B. Variable information

See Tables 4, 5, and 6.

 

Table 1. Georeferenced soil observations summary.

Soil Property

Mean (SD)

Minimum

Maximum

CV

Mehlich-3 (625 cores)

 

 

 

 

    Al  (mg kg-1)

801 (235)

160

1430

29.4 %

    Ca  (mg kg-1)

1560 (944)

101

6510

60.6 %

    Cu  (mg kg-1)

5.35 (1.76)

1.49

15.2

32.9 %

    Fe  (mg kg-1)

119 (47.5)

32.9

481

40.0 %

    K  (mg kg-1)

101 (56.9)

28.0

397

56.4 %

    Mg  (mg kg-1)

255 (145)

27.4

1800

56.9 %

    Mn  (mg kg-1)

259 (123)

4.60

670

47.7 %

    P (mg kg-1)

3.16 (2.34)

0.96

34.9

73.9 %

    Zn  (mg kg-1)

2.68 (2.34)

0.16

29.8

87.3 %

BaCl2 (625 cores)

 

 

 

 

    Al  (mg kg-1)

16.7 (34.1)

-

316

210 %

    Ca  (mg kg-1)

2250 (1510)

112

13600

67.2 %

    Fe  (mg kg-1)

1.68 (7.86)

-

159

468 %

    K  (mg kg-1)

110 (71.0)

0.5

487

64.6 %

    Mg  (mg kg-1)

304 (179)

35.4

2370

59.0 %

    Mn  (mg kg-1)

76.5 (62.2)

0.5

358

81.3 %

    Na  (mg kg-1)

11.3 (45.8)

-

1010

407 %

    BS (%)

94.2 (9.37)

23.2

100

9.94 %

    eCEC (cmol(+)/kg-1)

14.5 (8.41)

3.20

81.4

57.9 %

    TEB (cmol(+) kg-1)

14.1 (8.69)

1.00

81.4

61.8 %

Element Analyzer (624 cores)

 

 

 

 

    C (%)

4.71 (1.56)

1.84

18.2

33.1 %

    N (%)

0.446 (0.112)

0.140

1.35

25.1 %

    C:N ratio (unitless)

10.5 (1.06)

7.60

17.1

10.2 %

Glass Electrode (625 cores)

 

 

 

 

    pH (pH units)

5.79 (0.499)

4.56

7.62

8.61 %

    pH CaCl2 (pH units)

5.23 (0.532)

4.00

7.17

10.2 %

TEB, total exchangeable bases; eCEC, effective cation exchange capacity; BS, base saturation. Minimum left blank if below limit of detection for >1 site. All values reported to three significant figures except CV shown to one decimal.

 

Table 2. Standard soil summary.

Soil Property

Standard

N

Mean (SD)

CV

Mehlich-3

 

 

 

 

    Al  (mg kg-1)

Albrook

16

975 (127)

13.0 %

    Ca  (mg kg-1)

Albrook

16

3090 (274)

8.8 %

    Cu  (mg kg-1)

Albrook

16

1.09 (0.139)

12.8 %

    Fe  (mg kg-1)

Albrook

16

176 (34.9)

19.8 %

    K  (mg kg-1)

Albrook

16

221 (24.6)

11.1 %

    Mg  (mg kg-1)

Albrook

16

771 (71.3)

9.2 %

    Mn  (mg kg-1)

Albrook

16

286. (29.4)

10.3 %

    P (mg kg-1)

Albrook

16

21.8 (2.15)

9.9 %

    Zn  (mg kg-1)

Albrook

16

4.11 (0.508)

12.3 %

BaCl2

 

 

 

 

    Al  (mg kg-1)

Albrook

43

42.6 (4.69)

11.0 %

    Ca  (mg kg-1)

Albrook

43

3260 (138)

4.2 %

    Fe  (mg kg-1)

Albrook

43

2.87 (5.48)

190.0 %

    K  (mg kg-1)

Albrook

43

271 (17.8)

6.6 %

    Mg  (mg kg-1)

Albrook

43

813 (31.4)

3.9 %

    Mn  (mg kg-1)

Albrook

43

333 (14.2)

4.3 %

    Na  (mg kg-1)

Albrook

43

21.9 (12.0)

54.9 %

    BS (%)

Albrook

43

93.4 (0.28)

0.3 %

    eCEC (cmol(+)/kg-1)

Albrook

43

25.4 (1.01)

4.0 %

    TEB (cmol(+) kg-1)

Albrook

43

23.7 (0.942)

3.9 %

Element Analyzer

 

 

 

 

    C (%)

Madden

12

3.95 (0.0755)

1.9 %

    C (%)

Mpala

12

2.07 (0.0532)

2.5 %

    N (%)

Madden

12

0.338 (0.0116)

3.1 %

    N (%)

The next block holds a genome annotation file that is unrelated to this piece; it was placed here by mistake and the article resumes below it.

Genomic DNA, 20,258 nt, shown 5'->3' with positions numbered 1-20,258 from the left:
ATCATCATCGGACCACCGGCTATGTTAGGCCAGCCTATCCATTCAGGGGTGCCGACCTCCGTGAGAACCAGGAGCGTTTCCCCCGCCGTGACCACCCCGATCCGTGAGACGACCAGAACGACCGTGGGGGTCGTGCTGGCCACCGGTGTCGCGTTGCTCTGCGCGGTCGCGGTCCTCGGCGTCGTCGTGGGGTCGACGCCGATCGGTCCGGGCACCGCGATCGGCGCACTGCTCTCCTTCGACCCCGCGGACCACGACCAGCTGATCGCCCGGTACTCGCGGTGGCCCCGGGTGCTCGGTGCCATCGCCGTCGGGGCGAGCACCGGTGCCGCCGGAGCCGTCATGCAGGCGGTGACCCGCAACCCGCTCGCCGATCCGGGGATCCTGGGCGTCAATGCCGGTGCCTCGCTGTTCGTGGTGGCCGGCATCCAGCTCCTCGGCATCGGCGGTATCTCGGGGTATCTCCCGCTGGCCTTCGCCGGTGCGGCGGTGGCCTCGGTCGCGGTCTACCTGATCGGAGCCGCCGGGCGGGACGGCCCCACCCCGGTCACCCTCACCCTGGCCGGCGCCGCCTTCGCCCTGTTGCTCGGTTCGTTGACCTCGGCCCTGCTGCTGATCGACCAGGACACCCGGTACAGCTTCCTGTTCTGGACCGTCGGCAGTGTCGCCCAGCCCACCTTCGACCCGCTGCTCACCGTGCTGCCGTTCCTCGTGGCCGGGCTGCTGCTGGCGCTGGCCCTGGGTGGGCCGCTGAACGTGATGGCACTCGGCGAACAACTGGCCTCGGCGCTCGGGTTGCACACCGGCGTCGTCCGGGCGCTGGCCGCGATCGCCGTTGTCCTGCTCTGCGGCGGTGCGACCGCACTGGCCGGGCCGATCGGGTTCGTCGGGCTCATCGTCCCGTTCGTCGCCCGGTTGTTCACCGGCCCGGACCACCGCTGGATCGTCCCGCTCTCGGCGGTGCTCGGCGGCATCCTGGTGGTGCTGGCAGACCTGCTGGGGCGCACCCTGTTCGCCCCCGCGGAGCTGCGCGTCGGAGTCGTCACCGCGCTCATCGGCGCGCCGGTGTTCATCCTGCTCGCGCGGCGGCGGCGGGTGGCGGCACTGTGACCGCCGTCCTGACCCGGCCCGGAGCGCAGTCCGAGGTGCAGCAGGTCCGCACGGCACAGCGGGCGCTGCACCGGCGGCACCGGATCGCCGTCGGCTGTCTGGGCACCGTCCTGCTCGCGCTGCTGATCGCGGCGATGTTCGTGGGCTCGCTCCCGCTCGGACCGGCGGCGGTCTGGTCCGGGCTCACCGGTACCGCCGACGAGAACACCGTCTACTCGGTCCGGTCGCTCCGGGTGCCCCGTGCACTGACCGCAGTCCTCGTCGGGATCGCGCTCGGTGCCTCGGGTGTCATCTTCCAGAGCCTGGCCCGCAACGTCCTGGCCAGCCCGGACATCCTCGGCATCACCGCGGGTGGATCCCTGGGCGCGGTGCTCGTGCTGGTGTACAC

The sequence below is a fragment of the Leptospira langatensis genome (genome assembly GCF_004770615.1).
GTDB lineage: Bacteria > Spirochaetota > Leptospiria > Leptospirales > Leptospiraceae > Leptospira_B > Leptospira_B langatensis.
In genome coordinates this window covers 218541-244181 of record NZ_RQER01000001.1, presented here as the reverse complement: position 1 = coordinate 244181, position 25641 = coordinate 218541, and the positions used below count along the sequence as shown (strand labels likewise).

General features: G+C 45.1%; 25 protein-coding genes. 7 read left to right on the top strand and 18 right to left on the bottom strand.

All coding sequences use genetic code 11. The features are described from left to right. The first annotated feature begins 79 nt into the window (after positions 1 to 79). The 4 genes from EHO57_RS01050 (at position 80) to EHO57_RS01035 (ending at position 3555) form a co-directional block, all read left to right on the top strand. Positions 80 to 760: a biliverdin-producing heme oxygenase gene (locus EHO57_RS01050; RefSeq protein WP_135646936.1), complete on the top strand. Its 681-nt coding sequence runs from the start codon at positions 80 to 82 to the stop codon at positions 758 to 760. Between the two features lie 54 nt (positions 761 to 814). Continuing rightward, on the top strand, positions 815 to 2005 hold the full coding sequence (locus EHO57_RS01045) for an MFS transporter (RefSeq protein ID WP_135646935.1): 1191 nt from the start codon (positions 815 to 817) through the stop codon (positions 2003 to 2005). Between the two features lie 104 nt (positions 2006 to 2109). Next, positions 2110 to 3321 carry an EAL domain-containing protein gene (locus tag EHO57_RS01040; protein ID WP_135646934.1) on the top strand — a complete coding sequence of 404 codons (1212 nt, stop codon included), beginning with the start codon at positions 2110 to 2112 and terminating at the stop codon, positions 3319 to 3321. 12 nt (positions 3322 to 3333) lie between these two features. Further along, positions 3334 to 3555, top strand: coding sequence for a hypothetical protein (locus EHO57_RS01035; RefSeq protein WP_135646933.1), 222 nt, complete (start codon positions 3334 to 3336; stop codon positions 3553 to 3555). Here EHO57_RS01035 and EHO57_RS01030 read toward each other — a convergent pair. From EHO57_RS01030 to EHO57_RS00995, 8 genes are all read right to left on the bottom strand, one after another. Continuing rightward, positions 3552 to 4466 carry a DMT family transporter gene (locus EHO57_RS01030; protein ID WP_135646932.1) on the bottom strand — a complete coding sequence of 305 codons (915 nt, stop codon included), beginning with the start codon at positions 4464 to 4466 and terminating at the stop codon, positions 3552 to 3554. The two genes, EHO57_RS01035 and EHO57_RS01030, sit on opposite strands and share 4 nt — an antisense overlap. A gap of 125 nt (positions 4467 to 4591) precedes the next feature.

Mpala

12

0.166 (0.0132)

8.0 %

    C:N ratio (unitless)

Madden

12

11.7 (0.259)

2.2 %

    C:N ratio (unitless)

Mpala

12

12.6 (0.865)

6.8 %

Glass Electrode

 

 

 

 

    pH (pH units)

Madden

23

7.3 (0.0540)

0.7 %

    pH (pH units)

Albrook

23

4.93 (0.0414)

0.8 %

    pH CaCl2 (pH units)

Madden

23

6.89 (0.0507)

0.7 %

    pH CaCl2 (pH units)

Albrook

23

4.49 (0.0499)

1.1 %

TEB, total exchangeable bases; eCEC, effective cation exchange capacity; BS, base saturation. Minimum left blank if below limit of detection for > 1 site. All values reported to three significant figures except CV shown to one decimal. 


Table 3. List of contents of each data file and associated details.

Identity & MD5 Checksum

File description & records

Size

Format and Storage

Variable table

soils.csv

 

d4deb84fa3a2300097efc07a7a42700c

Comma-separate value file containing geospatial soil chemistry data

 

625 records

 

100 kb

ASCII text, comma separated value (csv) file

Table B.1

standards.csv

 

bdeb50c58864228f02b06be2971d11dc

Comma-separated value file containing measurements on soil standards run during analysis of field sampled soils.

 

738 records

 

17 kb

ASCII text, comma separated value (csv) file

Table B.2

corners.csv

 

00b9af230a2cd73315d473083f6e7647

Comma-separated value file containing measurements of plot corner locations

 

4 records

 

537 b

ASCII text, comma separated value (csv) file

Table B.3

afproj-master.zip

 

30f8248abbe2851dd2b5763933ca6165

 

Python source code for affine spatial transformation.

 

-

 

9.0 kb

Zip file containing Python source code

-

The file size is the reported to the exact number of decimal places given using the command “ls -lah” at the Terminal on a Mac computer running OS X (version 10.10.3).


Table 4. Geospatial soil chemistry data.

The following table summarizes the header variables associated with the file “soils.csv”.

Variable

Definition

Units

Storage type

Values or ange

Missing data code

uid

Primary key

-

Integer

1
to
625

none

qid

Quadrat identifier

-

Character

Q0001
to
Q4924

none

gx

x-coordinate on plot coordinate system

Meters

Numeric

9.0
to
989.0

none

gy

y-coordinate on plot coordinate system

Meters

Numeric

10.0
to
491.0

none

utm_e